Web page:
MODERN SOIL DESINFECTION AND WEED CONTROL UNDER GLASS

J. ALTBROD
In the last 10–15 years the cultivation of vegetables and ornamental plants under glass has become more specialized.

For economic reasons there is a preference for monocultures that are marketable and profitable. The inevitable neglect of proper rotation that results creates a menacing increase in certain pathogens in the soil, consisting mainly of nematodes and fungi but also weeds. Soil sterilization has thus become indispensable to maintain continuous, economic yields

The first effective method of soil sterilization was achieved with soil steaming. Although this method is still often used today, it is steadily becoming of less importance because the high heating and labor costs make it uneconomical.

The first experiments with chemical soil sterilization were carried out with such preparations as formaldehyde, carbon disulfide, and halogenated hydrocarbon. Many products did not prove satisfactory due to their activity or difficulty of application. Through the discovery of dazomet, a compund with a broad spectrum of activity became available.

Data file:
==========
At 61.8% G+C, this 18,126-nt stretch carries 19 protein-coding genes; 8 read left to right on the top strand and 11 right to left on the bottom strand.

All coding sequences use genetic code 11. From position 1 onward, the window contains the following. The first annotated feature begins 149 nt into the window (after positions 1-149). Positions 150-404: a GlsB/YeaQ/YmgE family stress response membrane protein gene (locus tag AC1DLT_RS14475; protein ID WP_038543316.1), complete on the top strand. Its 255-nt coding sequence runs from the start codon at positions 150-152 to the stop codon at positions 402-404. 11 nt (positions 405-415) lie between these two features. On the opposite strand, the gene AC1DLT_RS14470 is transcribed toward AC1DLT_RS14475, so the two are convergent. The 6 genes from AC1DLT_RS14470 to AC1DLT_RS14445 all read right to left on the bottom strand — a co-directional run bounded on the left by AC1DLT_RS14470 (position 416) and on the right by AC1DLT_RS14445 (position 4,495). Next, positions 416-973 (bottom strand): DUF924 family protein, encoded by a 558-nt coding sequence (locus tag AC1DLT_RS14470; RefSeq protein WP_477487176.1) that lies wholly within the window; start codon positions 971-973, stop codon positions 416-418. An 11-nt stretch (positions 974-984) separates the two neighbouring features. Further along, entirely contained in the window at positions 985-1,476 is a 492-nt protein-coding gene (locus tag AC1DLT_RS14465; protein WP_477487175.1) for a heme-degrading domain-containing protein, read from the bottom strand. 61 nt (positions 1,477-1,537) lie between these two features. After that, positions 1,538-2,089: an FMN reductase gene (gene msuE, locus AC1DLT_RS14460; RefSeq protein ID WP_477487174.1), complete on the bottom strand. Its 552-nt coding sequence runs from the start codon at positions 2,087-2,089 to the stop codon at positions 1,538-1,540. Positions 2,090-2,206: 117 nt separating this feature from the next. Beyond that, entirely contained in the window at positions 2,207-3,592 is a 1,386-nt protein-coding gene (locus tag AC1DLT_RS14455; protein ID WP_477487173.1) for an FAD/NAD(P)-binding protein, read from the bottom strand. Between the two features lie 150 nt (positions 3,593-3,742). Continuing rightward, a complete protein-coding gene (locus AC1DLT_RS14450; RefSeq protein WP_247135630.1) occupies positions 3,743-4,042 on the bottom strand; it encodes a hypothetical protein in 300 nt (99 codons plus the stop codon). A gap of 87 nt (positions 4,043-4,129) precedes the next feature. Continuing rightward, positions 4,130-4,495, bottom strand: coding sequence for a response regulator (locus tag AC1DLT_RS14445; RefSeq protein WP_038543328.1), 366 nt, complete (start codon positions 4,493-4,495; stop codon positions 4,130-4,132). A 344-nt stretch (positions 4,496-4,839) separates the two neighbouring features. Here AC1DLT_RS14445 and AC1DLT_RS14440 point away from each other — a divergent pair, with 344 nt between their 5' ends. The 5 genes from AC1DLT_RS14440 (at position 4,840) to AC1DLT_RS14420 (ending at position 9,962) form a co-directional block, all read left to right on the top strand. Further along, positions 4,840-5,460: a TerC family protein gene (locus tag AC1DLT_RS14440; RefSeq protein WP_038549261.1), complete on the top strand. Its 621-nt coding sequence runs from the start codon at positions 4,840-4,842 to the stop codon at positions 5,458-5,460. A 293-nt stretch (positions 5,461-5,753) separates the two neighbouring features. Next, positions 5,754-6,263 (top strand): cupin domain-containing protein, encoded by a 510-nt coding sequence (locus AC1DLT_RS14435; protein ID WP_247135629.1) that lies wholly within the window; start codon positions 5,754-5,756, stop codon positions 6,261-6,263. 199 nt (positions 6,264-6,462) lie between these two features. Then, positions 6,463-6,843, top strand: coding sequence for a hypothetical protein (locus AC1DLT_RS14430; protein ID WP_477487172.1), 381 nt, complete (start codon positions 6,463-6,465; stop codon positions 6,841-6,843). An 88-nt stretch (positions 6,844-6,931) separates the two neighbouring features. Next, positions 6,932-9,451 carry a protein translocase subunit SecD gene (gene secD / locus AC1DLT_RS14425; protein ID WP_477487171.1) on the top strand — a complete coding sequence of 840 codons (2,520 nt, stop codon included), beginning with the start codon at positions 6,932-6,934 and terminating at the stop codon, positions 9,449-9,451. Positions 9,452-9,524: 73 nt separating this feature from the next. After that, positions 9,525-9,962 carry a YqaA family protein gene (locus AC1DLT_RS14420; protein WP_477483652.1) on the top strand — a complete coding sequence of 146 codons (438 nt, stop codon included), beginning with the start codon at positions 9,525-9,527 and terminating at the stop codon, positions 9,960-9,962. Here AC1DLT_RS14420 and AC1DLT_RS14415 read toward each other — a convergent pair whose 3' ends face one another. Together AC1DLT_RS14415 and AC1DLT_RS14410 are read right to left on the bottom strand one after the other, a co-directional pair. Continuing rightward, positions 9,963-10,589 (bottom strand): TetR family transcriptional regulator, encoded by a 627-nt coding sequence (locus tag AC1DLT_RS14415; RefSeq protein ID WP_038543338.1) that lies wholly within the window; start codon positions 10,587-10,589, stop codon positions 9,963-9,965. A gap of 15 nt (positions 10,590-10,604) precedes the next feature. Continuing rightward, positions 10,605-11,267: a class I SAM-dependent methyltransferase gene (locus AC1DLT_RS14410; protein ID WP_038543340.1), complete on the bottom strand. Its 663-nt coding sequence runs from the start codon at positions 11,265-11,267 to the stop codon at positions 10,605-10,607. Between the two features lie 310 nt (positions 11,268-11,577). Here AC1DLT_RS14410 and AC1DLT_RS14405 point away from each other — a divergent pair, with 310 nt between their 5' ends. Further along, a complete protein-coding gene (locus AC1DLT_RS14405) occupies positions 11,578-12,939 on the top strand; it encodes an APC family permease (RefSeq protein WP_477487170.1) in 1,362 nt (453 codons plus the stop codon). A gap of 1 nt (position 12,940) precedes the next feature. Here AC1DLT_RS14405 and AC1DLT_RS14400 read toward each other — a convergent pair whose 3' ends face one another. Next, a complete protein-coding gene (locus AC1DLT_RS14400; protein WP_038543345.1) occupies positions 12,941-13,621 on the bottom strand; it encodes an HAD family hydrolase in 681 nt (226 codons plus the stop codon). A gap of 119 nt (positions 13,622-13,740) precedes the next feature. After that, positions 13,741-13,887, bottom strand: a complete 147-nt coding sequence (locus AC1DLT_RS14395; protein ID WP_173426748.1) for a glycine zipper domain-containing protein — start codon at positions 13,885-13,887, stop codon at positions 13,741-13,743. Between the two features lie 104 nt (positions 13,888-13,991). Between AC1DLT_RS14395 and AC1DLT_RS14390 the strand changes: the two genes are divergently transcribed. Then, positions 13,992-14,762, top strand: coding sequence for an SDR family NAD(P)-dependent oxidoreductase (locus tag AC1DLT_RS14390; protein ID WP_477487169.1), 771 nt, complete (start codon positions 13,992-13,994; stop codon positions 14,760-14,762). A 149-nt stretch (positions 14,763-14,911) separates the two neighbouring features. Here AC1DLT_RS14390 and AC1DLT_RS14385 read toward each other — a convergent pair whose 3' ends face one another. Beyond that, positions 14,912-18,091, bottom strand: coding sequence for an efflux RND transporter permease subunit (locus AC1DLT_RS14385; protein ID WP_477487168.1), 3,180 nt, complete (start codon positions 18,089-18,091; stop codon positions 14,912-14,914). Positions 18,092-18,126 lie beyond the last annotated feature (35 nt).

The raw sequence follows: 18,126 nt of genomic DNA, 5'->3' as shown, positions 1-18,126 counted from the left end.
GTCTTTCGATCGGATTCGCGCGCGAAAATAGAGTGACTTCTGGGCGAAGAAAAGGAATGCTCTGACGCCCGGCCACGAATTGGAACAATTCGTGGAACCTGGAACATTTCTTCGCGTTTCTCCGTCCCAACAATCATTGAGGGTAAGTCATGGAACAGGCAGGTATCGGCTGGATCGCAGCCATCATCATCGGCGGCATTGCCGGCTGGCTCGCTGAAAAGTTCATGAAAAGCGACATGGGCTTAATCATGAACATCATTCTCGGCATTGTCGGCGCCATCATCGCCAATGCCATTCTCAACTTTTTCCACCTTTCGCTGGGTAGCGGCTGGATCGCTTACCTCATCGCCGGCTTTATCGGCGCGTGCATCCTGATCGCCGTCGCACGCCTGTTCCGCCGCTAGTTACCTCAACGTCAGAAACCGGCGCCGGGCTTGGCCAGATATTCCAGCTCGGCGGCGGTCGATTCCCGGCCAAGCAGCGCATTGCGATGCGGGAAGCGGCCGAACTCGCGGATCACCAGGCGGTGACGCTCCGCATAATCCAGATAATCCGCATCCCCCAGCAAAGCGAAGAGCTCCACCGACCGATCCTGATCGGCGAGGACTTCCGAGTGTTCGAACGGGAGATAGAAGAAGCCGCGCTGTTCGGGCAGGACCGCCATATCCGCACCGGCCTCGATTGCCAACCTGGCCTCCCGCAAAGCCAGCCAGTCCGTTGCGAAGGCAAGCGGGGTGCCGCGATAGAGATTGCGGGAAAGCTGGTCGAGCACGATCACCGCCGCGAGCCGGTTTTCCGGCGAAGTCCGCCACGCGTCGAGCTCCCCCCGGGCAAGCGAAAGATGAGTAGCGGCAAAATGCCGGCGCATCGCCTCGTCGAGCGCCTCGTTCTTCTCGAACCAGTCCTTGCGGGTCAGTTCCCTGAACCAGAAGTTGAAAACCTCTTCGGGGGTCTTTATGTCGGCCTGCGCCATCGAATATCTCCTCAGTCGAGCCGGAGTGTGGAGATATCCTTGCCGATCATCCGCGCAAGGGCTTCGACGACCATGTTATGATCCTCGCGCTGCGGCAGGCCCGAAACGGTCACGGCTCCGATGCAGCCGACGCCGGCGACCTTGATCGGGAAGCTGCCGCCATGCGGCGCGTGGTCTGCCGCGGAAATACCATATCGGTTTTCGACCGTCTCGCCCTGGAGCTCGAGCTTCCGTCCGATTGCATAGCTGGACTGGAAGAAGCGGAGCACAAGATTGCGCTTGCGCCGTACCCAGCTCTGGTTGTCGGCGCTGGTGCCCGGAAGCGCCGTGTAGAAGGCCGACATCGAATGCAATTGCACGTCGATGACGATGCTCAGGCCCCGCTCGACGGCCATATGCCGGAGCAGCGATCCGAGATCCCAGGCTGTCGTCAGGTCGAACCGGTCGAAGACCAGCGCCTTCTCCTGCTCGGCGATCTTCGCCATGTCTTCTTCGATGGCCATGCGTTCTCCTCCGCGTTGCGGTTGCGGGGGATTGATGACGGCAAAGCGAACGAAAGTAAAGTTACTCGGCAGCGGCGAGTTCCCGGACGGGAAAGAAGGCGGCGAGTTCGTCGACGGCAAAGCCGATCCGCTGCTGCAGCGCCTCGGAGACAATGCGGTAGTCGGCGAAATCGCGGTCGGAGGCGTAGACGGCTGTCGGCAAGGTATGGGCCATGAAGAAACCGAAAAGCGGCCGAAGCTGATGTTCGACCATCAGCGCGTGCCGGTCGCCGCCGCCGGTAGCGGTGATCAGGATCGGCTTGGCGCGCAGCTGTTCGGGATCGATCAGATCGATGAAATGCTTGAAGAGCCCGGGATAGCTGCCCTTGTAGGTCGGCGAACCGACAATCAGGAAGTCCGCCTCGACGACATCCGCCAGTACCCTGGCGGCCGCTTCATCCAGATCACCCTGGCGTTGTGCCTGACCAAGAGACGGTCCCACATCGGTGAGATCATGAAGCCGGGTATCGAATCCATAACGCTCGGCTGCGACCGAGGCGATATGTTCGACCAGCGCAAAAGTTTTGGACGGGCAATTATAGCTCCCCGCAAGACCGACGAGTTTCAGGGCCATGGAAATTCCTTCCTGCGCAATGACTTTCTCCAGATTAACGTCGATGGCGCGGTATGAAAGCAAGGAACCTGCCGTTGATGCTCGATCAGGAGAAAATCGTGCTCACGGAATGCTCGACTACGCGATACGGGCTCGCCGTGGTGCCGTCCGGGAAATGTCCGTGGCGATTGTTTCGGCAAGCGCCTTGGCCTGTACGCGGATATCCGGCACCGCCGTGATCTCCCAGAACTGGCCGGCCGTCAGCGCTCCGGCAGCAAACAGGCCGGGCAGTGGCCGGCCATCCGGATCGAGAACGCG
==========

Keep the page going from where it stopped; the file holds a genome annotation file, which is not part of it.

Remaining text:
The wettable powder formulation, however, was not yet the decisive breakthrough, because mechanical distribution of the powder was possible only under certain circumstances and resulted in considerable dust problems.

It was not until dazomet* was brought out in granular form with its finely balanced spectrum of particles that demands concerning biological activity, economical application, and technical production were met.

ALTBROD, J. (1977). MODERN SOIL DESINFECTION AND WEED CONTROL UNDER GLASS. Acta Hortic. 58, 429-434
DOI: 10.17660/ActaHortic.1977.58.58
https://doi.org/10.17660/ActaHortic.1977.58.58

Acta Horticulturae